Local History Advent Calendar 2018 – Day 11 – Maple Leaf comics

When I am researching one topic I often come across random historical tidbits that I think might be interesting to research one day.  These tidbits sometimes end up as full-fledged stories and sometimes they just stay as random historical tidbits.  I have collected quite a few, so I thought it might be fun to present them in the form of “treats” for a local history advent calendar. Think of them as holiday cocktail party fodder – 24 facts about Vancouver history that can be used as conversation starters at your next social event.

Day 11: Vancouver was home to the first true Canadian comic book (and comic super hero)…

The Maple Leaf Publishing Company, headquartered at 849 Homer Street in Vancouver, was the third largest of Canada’s wartime comic companies and the only one located outside of Eastern Canada. During World War II, U.S. comics were deemed “non-essential” imports under Canada’s War Exchange Conservation Act in 1940, so four Canadian companies decided to get into the game and a home-grown comic book industry was born.

A Better Comics cover featuring Brok Windsor from July 1946.

In fact, Maple Leaf is generally viewed as the publisher of the first true Canadian comic book. Their Better Comics Vol.1, No. 1 came out in March ’41 and was initially full-colour and priced at 15 cents. Later, to save production costs, Maple Leaf produced comics with black and white interiors, known as Canadian Whites, this move allowed them to drop the price to ten cents an issue.

Better Comics also introduced the first Canadian superhero –  artist Vernon Miller’s Iron Manwho appeared in the first issue of Better Comics.  Iron Man was the “lone survivor of an advanced, subterranean civilization”, and was “summoned to the surface world to aid humanity”.  His powers – “great strength, speed and the ability to leap vast distances” were similar to those of the early Superman. Iron Man’s costume was minimal, consisting of “blue swim-trunks, while boots (red or blue) were optional”. [ Not to be confused with Marvel Comics’ Iron Man, who was first introduced in 1963.  Therefore, it could be said that Vancouver is the birthplace of the first “Iron Man”!]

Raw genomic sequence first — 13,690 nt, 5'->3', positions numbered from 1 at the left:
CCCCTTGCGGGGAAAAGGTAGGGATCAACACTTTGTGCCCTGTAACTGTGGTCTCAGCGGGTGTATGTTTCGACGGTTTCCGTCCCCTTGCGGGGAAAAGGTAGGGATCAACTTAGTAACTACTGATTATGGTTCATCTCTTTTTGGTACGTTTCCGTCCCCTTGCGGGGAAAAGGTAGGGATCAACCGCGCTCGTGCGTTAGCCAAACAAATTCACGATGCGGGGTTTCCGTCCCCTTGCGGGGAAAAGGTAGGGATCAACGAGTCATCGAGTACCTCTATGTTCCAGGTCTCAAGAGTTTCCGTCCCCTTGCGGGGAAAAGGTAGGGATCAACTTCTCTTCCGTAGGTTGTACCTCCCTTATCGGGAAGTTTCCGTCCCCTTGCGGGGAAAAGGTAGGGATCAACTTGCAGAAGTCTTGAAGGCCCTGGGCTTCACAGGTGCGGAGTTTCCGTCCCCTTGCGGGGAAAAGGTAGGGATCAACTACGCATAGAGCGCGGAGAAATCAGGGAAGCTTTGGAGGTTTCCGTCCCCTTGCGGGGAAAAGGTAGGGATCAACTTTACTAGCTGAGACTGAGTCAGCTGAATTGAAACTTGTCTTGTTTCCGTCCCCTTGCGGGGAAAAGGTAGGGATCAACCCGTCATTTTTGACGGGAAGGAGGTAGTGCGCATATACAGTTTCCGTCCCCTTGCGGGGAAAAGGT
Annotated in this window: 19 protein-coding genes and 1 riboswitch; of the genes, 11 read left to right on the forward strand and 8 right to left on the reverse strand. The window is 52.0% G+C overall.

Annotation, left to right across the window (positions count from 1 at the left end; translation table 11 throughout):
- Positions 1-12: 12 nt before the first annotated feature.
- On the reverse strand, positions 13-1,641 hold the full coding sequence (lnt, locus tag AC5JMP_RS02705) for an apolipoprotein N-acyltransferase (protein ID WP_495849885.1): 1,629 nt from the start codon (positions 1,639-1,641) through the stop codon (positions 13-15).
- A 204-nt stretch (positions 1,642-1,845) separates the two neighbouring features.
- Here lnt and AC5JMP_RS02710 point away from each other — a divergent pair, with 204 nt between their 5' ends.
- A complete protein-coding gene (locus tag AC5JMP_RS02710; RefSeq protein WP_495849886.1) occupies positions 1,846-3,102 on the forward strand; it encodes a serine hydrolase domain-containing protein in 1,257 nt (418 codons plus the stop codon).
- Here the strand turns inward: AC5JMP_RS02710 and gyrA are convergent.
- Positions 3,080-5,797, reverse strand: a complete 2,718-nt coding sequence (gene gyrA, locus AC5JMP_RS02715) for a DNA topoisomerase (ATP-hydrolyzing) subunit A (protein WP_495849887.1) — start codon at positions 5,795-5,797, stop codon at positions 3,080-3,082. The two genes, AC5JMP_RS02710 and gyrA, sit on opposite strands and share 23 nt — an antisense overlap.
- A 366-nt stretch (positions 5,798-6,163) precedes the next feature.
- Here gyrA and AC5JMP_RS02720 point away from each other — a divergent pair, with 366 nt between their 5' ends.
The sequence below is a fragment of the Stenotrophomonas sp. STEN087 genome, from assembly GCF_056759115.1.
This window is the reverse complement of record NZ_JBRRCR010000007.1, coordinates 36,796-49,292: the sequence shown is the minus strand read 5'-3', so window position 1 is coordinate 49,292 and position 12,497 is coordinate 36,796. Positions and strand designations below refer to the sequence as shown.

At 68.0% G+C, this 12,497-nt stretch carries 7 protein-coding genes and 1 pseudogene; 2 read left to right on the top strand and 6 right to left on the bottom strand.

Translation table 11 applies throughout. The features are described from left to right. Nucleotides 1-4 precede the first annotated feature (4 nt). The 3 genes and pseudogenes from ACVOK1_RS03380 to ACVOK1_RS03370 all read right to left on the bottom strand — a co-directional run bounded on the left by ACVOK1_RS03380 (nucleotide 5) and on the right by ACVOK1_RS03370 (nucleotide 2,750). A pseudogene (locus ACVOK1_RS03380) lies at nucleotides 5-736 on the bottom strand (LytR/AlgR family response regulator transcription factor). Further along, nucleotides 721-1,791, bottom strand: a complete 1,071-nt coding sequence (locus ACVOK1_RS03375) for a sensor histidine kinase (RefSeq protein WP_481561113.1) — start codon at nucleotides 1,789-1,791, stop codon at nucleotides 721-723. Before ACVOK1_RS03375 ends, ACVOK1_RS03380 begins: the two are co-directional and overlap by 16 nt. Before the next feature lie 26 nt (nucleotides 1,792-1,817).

Other super heroes like Brock Windsor, Deuce Granville, Senorita Marquita, Bill Speed, Stuff Buggs, and the Black Wing were introduced to Canadians on the pages of the comics published by Maple Leaf.

In addition to Better Comics, Maple Leaf published Bing Bang Comics, Lucky Comics and Name-it Comics (later renamed Rocket Comics).

After the war ended, American comics were once again available for sale in Canada. Unable to compete, sadly, by late 1946 Vancouver’s Maple Leaf Publishing was out of the Canadian comic business.

 

Finding ‘Bunty’ Brennan, part 1

Visual literacy, the ability to “read” pictorial images, is a basic skill necessary for working with still and moving images. Reading images is the first step in researching images effectively – it is the start of the appraisal process. Sometimes the hardest part is figuring out the context of the photograph (or any historical artifact) and the relationship (if any) it has with other items found with it. At work, we referred to it as “forensic cataloguing”  – taking all the clues you have (visual, textual, etc.) and investigating them, until you have a clearer picture of what is in front of you. Sometimes all you have to start with is the artifact itself, and a brief (often vague) notation. In the case of the photo below, I had the name of the owner, but no other contextual information was found on the photo envelope.

Bunty in park
Eileen “Bunty” Brennan in park. ca. 1946. Photo: [Bertram F. Nobel]
Take for example the photo above, on first glance it is a B&W photo of a woman in a park-like setting. Look a little closer, and you might notice the mountains in the background; the clothing she is wearing; and the style of her hair. You begin to get a clearer picture (no pun intended) of how to describe this photograph.

What if you were to add into the mix, the following two photographs found in the same negative envelope along with the photo above?

Continue reading “Finding ‘Bunty’ Brennan, part 1”